Remember, however, that your camera needs something to focus on, so you’ll need to place some props in and towards the centre.
The flatlay on the left is from my July 2017 Favourites. First off all, see how I’ve played with the summer theme here including a summer hat and the wooden backdrop? The hat is quite large so placing it at angle in the corner meant it didn’t overpower the scene and I then just scattered my beauty and lifestyle favourites around it. Not everything is fully visible and I’ve got some props standing upright as well as flat to add character and depth.
Although this one of those flatlay styles where you need to get the balance between keeping and filling those blank spaces, I find using prop fillers like scattered gems or confetti really helps. A bit like in the example below. It comes down to personal preference but it’s my preferred option when adding more props can look too overbearing.
Here, I’ve scattered my key props throughout the scene and kept some around the middle, remembering that the camera always needs a central focal point. I’ve also played into the colours of the handbag by using similar coloured faux-flowers and I think the pops of colour help lift the image.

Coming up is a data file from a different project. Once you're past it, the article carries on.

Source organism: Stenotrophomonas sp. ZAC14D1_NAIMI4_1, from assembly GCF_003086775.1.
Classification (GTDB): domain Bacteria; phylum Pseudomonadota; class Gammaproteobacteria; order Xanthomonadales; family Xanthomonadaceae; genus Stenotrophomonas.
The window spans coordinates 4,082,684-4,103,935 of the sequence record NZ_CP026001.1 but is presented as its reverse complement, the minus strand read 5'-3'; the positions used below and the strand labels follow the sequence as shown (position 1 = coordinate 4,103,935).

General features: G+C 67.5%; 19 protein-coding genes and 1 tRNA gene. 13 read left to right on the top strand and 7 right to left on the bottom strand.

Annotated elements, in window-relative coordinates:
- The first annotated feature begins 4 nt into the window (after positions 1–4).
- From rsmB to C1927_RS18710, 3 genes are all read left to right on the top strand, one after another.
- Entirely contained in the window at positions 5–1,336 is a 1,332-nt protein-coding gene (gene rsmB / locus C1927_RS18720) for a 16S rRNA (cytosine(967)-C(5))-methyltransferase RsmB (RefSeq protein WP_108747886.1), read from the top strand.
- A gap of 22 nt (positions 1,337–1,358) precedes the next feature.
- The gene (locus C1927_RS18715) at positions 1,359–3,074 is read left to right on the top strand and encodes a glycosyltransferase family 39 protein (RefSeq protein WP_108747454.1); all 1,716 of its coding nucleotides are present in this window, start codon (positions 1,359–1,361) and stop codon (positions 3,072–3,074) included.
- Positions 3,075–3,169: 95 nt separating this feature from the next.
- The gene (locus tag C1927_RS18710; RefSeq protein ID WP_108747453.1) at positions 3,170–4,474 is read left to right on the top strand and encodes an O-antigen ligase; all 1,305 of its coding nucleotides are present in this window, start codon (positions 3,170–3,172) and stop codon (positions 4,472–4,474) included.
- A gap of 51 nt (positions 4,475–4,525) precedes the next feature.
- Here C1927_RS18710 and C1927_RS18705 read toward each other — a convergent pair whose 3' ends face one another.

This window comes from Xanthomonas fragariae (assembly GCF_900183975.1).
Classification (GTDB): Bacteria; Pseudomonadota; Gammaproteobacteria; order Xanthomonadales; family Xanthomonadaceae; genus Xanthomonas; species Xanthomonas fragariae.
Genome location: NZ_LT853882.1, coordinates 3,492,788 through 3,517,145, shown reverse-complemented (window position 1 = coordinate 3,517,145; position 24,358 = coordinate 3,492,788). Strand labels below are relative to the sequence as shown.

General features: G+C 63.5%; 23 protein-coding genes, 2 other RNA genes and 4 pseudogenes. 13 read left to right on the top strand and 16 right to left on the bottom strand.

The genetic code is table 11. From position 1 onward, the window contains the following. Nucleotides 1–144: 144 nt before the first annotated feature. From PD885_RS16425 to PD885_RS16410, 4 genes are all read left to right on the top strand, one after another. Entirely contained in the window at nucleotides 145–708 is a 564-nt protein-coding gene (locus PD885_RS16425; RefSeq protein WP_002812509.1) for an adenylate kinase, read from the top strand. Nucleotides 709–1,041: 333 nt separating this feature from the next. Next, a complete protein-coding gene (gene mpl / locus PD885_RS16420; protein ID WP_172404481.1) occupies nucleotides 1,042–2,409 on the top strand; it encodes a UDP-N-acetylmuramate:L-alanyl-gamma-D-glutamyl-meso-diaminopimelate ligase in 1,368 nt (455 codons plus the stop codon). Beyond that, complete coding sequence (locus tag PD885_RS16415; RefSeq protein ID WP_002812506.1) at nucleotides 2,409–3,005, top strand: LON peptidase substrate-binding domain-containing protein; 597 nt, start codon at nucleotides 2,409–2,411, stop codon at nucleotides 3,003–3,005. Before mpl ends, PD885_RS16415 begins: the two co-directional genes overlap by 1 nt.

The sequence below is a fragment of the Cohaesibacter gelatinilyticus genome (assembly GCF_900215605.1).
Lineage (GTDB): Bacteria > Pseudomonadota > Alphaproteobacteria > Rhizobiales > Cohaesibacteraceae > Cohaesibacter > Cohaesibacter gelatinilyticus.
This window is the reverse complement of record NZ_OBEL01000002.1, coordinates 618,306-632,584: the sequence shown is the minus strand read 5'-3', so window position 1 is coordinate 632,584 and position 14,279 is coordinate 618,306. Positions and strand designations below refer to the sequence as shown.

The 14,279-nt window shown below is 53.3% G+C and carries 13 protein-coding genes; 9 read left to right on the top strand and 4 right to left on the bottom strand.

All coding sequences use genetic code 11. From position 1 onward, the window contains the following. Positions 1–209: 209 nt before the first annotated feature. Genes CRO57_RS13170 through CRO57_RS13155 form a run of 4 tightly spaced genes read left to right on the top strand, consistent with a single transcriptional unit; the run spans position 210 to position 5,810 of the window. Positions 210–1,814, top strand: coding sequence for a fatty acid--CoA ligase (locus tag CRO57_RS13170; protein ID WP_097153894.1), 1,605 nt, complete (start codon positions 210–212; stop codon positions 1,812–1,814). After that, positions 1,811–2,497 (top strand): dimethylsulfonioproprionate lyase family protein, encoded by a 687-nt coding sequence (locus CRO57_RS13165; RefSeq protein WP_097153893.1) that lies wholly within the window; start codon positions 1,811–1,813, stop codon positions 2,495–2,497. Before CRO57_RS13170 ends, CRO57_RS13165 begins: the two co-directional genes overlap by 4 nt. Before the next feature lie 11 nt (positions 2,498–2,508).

Have Fun With the Abundant Flatlay Style
The great thing about the abundant flatlay is that you can be as creative as you want – it’s not as restrictive as other flatlay styles. Play around with placement and angles as well as how much space you want to keep free.
The On The Bed Flatlay
There’s just something about those bed styled flatlays. No doubt the breakfast trays, coffee mug and laptop on bed situation is done to death on Instagram and blogs but it doesn’t stop me loving it.
I think this type of flatlay works best with ruffled and creased bedsheets and it’s all about depicting that perfect, real-life scene (well, at least what I aspire to)! Since I don’t have a tripod with an extendable arm, I tend to shoot at the corner of my bed and bring things like pillows forward to recreate the top of the bed. This is exactly what I did in one of my favourite flatlays below. I was lucky that day as there was plenty of sunshine and I chose not to use any boards or reflectors to even out the light; I felt that the light from the window looking harsher in some places than it did in others mimicked a sunny morning.